The hallmark of the CEP will be short courses. Since brewers love using acronyms, we have titled these short courses:
Brewing Review Education and Wisdom sessions (BREWs).
Briefly, these sessions will include:
- The judging of a beer, mead, or cider along with the accompanying score sheet
- A technical topic such as malt, malting, and mashing
- Three stylistic topics, which will include their history, original location, ingredients and a basic recipe formulation
- A short exam on the topics covered
- The minimum number of BJCP participants is five. However, additional attendees need not be BJCP members. The requirement may be relaxed by the CEP if there are special circumstances, such as a rural area that does not have five BJCP judges.
- The BREW session outline or syllabus, presenter(s) credentials and their topics must be presented to the CEP director at least one month in advance of the course date, and needs to include the following:
- The proposed length of the class.
- A description of the flawed beer, mead or cider for tasting.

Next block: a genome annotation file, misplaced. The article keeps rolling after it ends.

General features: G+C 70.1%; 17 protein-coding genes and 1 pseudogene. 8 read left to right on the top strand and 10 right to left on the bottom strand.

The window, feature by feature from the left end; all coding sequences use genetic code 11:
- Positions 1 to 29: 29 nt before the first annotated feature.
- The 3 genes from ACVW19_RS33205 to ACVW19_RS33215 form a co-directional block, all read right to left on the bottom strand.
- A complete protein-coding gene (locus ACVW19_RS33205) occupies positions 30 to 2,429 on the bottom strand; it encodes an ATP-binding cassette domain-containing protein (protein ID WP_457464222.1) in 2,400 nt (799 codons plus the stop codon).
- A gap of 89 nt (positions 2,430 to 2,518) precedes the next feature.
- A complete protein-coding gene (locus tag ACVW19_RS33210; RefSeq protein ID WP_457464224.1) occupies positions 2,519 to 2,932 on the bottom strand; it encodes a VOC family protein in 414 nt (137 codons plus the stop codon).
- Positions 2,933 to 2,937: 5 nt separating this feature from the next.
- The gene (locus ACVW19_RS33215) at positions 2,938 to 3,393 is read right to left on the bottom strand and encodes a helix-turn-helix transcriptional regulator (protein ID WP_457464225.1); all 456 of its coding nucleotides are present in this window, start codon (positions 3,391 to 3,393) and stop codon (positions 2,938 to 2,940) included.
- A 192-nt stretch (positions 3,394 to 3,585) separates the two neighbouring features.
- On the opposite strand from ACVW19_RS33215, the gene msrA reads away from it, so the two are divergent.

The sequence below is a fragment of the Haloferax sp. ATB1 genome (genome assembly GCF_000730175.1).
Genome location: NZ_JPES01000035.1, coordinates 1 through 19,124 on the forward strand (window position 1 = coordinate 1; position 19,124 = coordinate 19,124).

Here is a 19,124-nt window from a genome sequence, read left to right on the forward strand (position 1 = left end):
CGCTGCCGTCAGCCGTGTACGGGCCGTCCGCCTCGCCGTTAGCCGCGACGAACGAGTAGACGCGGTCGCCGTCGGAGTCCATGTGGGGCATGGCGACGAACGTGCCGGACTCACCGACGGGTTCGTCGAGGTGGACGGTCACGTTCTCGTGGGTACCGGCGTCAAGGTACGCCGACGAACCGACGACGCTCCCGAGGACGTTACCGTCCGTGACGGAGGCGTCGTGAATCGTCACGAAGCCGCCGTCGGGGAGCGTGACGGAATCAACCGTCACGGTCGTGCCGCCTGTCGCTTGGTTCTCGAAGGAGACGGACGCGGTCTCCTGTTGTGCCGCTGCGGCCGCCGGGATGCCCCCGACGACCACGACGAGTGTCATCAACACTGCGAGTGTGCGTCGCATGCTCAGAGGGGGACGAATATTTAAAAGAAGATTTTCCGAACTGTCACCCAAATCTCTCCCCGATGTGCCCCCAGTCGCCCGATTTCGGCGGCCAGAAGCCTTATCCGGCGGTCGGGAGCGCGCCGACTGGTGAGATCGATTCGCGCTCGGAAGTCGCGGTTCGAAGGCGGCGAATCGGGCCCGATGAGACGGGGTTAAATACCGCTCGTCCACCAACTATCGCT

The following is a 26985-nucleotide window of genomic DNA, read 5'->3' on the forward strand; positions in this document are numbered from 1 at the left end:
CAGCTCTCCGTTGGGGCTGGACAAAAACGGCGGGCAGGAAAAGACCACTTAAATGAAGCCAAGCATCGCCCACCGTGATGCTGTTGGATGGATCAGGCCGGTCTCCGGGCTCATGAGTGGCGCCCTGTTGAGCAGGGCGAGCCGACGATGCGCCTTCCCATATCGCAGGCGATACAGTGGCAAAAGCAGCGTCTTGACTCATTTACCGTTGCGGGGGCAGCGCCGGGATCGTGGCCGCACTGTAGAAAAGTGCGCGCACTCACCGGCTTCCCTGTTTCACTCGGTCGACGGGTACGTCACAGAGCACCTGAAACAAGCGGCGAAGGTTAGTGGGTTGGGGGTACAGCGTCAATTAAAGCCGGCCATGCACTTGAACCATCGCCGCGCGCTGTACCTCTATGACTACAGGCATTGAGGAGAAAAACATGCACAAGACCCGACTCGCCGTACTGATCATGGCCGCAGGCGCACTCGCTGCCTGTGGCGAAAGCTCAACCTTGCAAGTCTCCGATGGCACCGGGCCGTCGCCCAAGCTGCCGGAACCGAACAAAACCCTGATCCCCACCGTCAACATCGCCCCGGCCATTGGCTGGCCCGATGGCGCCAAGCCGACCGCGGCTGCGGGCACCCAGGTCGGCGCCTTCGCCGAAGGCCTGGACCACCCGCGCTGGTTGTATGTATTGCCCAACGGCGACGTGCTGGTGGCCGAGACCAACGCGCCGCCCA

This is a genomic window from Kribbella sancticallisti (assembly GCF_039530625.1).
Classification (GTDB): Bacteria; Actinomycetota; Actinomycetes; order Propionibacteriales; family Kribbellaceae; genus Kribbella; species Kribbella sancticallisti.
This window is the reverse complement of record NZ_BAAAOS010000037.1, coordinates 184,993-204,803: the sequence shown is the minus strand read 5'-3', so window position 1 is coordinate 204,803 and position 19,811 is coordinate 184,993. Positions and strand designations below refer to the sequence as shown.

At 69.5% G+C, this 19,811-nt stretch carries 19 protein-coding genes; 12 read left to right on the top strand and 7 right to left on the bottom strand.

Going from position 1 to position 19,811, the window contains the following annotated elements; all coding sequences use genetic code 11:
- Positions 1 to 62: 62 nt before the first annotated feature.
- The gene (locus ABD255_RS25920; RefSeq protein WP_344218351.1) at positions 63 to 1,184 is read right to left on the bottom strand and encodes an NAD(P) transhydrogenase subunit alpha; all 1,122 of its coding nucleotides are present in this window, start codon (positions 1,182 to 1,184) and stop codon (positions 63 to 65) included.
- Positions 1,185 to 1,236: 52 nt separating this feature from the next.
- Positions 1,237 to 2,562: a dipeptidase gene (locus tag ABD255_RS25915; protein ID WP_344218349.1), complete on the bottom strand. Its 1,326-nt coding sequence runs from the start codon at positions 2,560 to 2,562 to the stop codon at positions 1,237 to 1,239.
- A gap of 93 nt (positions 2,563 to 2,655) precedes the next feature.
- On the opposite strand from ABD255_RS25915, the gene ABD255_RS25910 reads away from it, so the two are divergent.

- A copy of the test questions that will be given to the participants.
A BREW session should last about 1-2 hours. It must include:
- a "flawed" beer, mead or cider tasting segment, complete with score sheets
- presentation of at least one technical topic, and
- the presentation of 3 different styles
In addition, after the tasting is completed and the score sheets are filled out, the organizer will lead a discussion on these score sheets. The participants will exchange their sheet with fellow participants and give feedback and suggestions. These should include, but are not limited to, clarity, perception, flaws, stylistic accuracy, relevant feedback, and suggestions to the brewer. The CEP Director reserves the right to sanction classes where tasting, stylistic or technical topics may not be involved. This latitude will be given in extreme cases only (e.g., where a meeting location prohibits alcohol).
Recognition of flaws and their causes is crucial for good judge perception and feedback. The CEP suggests the following formats:
Historic and Emerging styles